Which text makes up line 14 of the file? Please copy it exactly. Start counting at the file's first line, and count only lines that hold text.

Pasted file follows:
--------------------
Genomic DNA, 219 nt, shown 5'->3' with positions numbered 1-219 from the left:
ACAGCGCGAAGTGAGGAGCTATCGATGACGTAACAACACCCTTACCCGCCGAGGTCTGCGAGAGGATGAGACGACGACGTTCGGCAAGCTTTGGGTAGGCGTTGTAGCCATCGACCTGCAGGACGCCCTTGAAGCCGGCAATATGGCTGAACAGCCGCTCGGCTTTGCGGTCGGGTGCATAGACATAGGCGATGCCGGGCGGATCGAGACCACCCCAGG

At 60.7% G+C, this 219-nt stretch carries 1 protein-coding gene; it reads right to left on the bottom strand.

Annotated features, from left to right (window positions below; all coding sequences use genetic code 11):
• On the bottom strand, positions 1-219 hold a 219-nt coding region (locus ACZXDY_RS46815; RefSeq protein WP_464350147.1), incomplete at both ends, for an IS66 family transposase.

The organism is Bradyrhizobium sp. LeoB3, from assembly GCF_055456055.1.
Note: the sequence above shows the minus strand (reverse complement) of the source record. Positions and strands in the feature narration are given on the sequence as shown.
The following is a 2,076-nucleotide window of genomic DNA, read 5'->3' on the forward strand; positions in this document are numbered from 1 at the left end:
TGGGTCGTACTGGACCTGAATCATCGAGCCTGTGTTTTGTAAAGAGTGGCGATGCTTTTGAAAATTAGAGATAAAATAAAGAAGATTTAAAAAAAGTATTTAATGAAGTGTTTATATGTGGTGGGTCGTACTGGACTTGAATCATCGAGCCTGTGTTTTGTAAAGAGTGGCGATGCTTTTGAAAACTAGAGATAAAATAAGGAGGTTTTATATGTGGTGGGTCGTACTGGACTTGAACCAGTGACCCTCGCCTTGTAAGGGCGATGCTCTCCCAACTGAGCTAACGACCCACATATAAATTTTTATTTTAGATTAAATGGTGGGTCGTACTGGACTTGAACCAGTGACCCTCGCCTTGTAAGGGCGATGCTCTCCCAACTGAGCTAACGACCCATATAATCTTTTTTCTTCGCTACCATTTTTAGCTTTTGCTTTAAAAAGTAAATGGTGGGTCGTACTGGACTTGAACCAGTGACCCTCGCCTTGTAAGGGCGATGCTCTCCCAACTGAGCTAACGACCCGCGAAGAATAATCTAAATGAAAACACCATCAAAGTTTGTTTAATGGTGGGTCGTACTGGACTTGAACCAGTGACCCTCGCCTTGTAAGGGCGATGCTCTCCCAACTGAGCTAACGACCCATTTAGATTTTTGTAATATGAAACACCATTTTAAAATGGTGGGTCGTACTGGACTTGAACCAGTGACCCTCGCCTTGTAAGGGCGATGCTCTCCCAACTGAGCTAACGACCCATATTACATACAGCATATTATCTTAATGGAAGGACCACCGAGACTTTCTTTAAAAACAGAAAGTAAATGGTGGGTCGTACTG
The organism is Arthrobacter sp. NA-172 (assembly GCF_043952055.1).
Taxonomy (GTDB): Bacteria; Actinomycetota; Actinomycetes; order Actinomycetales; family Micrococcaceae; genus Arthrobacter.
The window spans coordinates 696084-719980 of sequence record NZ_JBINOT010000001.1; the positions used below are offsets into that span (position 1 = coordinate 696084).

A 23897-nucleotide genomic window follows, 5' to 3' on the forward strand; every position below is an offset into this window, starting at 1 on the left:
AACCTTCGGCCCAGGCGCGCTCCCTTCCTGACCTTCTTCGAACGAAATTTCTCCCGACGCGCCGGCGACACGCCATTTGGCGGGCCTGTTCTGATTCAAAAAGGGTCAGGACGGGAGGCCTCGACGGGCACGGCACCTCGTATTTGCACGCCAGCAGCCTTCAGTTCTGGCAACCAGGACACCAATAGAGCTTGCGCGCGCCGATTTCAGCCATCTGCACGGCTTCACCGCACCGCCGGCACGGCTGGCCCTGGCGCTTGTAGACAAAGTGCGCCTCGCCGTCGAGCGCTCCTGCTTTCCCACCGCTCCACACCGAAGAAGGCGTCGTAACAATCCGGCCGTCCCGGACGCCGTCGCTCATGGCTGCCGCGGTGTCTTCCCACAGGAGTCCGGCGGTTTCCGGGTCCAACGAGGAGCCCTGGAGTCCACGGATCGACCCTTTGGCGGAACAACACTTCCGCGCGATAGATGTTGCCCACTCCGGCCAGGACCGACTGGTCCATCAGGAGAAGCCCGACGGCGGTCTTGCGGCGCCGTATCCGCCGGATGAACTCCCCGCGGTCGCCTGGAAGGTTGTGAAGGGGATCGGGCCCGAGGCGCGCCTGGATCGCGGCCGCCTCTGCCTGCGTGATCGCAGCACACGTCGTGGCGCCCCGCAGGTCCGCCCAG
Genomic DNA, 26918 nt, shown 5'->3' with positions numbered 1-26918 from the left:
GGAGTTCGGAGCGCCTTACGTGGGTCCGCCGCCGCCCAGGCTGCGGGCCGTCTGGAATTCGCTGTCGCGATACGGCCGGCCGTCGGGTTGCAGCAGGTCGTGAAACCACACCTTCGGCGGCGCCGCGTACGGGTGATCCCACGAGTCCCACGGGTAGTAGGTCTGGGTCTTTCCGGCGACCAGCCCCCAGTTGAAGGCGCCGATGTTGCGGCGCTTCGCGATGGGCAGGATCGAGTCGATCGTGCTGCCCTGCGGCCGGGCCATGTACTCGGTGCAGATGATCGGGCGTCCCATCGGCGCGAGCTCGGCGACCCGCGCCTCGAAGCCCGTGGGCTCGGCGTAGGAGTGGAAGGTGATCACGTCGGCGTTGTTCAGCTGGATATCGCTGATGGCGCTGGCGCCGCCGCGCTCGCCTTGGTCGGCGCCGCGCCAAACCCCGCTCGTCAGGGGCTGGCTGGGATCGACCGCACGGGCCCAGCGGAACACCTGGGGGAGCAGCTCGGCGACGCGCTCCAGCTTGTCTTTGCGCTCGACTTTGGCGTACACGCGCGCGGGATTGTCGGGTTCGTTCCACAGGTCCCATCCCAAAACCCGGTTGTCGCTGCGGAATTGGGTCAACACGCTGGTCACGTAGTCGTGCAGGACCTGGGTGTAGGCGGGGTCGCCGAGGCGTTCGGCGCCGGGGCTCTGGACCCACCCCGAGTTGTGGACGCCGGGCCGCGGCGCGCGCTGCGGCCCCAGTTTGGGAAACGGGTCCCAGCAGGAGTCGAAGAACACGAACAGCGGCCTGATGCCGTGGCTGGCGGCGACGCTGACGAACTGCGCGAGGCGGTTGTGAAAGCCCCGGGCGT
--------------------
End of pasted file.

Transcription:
AACCTTCGGCCCAGGCGCGCTCCCTTCCTGACCTTCTTCGAACGAAATTTCTCCCGACGCGCCGGCGACACGCCATTTGGCGGGCCTGTTCTGATTCAAAAAGGGTCAGGACGGGAGGCCTCGACGGGCACGGCACCTCGTATTTGCACGCCAGCAGCCTTCAGTTCTGGCAACCAGGACACCAATAGAGCTTGCGCGCGCCGATTTCAGCCATCTGCACGGCTTCACCGCACCGCCGGCACGGCTGGCCCTGGCGCTTGTAGACAAAGTGCGCCTCGCCGTCGAGCGCTCCTGCTTTCCCACCGCTCCACACCGAAGAAGGCGTCGTAACAATCCGGCCGTCCCGGACGCCGTCGCTCATGGCTGCCGCGGTGTCTTCCCACAGGAGTCCGGCGGTTTCCGGGTCCAACGAGGAGCCCTGGAGTCCACGGATCGACCCTTTGGCGGAACAACACTTCCGCGCGATAGATGTTGCCCACTCCGGCCAGGACCGACTGGTCCATCAGGAGAAGCCCGACGGCGGTCTTGCGGCGCCGTATCCGCCGGATGAACTCCCCGCGGTCGCCTGGAAGGTTGTGAAGGGGATCGGGCCCGAGGCGCGCCTGGATCGCGGCCGCCTCTGCCTGCGTGATCGCAGCACACGTCGTGGCGCCCCGCAGGTCCGCCCAG